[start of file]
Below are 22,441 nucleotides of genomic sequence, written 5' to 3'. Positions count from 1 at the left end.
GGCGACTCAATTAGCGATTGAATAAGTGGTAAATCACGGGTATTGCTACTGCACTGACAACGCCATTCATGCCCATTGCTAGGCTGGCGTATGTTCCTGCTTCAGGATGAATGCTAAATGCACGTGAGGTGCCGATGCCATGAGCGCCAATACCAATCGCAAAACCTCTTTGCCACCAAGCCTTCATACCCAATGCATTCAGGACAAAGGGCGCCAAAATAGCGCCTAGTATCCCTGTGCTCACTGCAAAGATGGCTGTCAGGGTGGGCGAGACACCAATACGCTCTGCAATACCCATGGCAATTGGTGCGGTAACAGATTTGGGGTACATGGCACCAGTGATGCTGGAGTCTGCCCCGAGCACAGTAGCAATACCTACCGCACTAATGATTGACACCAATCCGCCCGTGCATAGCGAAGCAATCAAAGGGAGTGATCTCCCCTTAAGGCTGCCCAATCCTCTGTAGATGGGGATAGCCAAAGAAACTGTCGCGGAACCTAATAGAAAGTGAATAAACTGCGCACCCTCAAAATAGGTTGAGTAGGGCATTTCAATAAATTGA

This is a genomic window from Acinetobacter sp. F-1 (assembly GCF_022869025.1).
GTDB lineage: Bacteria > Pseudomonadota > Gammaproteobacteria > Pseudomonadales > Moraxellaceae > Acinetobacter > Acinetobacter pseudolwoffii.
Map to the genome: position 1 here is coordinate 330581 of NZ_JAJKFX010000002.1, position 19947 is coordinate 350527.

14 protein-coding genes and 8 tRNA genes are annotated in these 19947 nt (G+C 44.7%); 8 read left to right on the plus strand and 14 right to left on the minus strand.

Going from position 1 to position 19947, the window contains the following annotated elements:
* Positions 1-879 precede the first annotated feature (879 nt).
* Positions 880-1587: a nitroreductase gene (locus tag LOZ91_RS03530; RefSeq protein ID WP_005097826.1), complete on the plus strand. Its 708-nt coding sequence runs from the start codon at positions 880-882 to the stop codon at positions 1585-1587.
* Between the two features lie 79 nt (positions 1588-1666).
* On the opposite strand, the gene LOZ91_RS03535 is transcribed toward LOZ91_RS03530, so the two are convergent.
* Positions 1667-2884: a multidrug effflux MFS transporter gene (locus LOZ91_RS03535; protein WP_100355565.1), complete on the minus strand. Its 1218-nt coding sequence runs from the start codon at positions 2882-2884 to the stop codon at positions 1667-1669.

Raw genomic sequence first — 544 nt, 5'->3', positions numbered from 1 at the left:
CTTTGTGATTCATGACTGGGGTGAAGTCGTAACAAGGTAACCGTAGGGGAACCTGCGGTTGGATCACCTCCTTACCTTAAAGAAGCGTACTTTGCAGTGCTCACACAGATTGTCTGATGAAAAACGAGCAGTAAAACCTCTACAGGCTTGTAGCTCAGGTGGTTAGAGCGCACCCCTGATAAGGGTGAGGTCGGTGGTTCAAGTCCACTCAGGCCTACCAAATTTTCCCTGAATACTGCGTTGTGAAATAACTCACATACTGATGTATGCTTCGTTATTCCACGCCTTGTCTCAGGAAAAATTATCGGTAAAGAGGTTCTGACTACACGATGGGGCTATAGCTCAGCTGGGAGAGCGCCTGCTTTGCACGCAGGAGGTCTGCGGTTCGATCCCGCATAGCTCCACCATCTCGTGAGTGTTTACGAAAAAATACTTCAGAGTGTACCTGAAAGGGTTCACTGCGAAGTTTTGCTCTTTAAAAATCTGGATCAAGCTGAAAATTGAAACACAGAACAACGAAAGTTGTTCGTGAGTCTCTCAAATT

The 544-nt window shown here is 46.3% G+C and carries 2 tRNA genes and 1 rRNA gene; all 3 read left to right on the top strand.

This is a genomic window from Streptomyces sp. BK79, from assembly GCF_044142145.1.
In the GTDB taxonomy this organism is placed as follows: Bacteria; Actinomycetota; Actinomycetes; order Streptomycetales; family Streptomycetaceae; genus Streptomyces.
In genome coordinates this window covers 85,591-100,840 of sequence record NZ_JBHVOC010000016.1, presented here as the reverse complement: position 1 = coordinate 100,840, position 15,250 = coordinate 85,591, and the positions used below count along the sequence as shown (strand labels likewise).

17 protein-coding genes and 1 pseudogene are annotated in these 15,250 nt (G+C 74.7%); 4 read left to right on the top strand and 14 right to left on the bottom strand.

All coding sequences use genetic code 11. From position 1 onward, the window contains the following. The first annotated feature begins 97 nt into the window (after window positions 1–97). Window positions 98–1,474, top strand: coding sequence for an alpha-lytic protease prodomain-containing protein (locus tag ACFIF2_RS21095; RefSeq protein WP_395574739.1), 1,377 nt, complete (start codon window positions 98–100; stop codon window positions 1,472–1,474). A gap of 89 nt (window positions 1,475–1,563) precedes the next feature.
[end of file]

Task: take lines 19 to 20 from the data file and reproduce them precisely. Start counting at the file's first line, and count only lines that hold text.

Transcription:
17 protein-coding genes and 1 pseudogene are annotated in these 15,250 nt (G+C 74.7%); 4 read left to right on the top strand and 14 right to left on the bottom strand.

All coding sequences use genetic code 11. From position 1 onward, the window contains the following. The first annotated feature begins 97 nt into the window (after window positions 1–97). Window positions 98–1,474, top strand: coding sequence for an alpha-lytic protease prodomain-containing protein (locus tag ACFIF2_RS21095; RefSeq protein WP_395574739.1), 1,377 nt, complete (start codon window positions 98–100; stop codon window positions 1,472–1,474). A gap of 89 nt (window positions 1,475–1,563) precedes the next feature.